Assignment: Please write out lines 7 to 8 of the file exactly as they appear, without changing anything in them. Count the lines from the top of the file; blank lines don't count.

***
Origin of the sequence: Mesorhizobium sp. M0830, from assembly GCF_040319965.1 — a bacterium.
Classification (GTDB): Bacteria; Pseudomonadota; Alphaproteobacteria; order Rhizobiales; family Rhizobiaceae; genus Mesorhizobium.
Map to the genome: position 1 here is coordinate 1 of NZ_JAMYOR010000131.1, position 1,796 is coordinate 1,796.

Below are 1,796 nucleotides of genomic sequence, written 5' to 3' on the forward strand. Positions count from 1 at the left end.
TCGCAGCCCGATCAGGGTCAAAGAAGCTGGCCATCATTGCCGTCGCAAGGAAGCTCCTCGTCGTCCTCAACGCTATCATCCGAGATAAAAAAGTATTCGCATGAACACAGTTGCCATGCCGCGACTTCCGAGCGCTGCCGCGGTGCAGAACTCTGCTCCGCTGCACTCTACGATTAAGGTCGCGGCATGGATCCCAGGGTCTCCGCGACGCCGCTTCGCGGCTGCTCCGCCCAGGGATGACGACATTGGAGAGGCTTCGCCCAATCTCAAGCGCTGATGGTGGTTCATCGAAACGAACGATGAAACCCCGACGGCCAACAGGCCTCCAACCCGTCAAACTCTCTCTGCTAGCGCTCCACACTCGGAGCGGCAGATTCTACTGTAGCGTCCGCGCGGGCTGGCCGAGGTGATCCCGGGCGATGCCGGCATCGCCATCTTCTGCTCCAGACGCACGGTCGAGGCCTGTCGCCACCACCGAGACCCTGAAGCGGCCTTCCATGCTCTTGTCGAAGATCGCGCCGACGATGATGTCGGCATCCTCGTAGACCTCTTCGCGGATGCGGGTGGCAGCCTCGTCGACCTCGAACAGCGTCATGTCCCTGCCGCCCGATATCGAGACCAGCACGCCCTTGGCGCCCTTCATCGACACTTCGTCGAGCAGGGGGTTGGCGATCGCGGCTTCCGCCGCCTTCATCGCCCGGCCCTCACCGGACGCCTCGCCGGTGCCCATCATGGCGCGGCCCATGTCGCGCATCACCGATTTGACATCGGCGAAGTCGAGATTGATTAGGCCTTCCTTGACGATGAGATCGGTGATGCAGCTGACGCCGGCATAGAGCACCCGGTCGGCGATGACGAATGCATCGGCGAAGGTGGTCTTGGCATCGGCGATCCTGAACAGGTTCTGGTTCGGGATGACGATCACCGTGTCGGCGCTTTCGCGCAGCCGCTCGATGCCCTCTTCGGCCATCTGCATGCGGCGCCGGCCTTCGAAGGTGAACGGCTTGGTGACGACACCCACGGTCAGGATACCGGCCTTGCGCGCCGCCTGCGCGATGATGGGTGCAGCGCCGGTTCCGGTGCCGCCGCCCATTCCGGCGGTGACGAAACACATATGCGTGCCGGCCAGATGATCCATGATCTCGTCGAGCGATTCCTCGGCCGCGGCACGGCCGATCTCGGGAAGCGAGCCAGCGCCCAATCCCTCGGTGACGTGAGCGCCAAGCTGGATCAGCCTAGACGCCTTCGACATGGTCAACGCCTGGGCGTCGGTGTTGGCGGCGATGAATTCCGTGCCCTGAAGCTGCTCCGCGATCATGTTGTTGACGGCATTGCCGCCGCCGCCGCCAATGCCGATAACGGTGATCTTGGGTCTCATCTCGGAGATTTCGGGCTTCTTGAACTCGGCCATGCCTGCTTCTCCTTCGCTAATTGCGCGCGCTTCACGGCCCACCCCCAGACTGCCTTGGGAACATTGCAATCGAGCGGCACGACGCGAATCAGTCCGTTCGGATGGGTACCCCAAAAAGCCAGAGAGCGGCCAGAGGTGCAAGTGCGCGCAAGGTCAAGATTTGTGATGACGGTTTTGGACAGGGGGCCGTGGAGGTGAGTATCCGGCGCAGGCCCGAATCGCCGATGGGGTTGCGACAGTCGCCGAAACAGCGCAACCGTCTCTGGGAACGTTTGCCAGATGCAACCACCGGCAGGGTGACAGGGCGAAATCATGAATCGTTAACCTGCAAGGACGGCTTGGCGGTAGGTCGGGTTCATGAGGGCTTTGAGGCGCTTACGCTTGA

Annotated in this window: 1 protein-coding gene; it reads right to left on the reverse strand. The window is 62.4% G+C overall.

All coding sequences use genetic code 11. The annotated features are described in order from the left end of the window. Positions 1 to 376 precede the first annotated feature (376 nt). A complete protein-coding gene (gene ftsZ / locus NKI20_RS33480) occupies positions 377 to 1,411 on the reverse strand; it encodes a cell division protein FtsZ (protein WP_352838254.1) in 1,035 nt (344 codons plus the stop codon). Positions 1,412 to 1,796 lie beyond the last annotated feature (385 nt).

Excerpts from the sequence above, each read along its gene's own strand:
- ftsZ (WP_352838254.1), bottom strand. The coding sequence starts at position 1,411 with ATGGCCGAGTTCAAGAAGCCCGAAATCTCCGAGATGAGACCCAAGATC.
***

All coding sequences use genetic code 11. The annotated features are described in order from the left end of the window. Positions 1 to 376 precede the first annotated feature (376 nt). A complete protein-coding gene (gene ftsZ / locus NKI20_RS33480) occupies positions 377 to 1,411 on the reverse strand; it encodes a cell division protein FtsZ (protein WP_352838254.1) in 1,035 nt (344 codons plus the stop codon). Positions 1,412 to 1,796 lie beyond the last annotated feature (385 nt).

Excerpts from the sequence above, each read along its gene's own strand: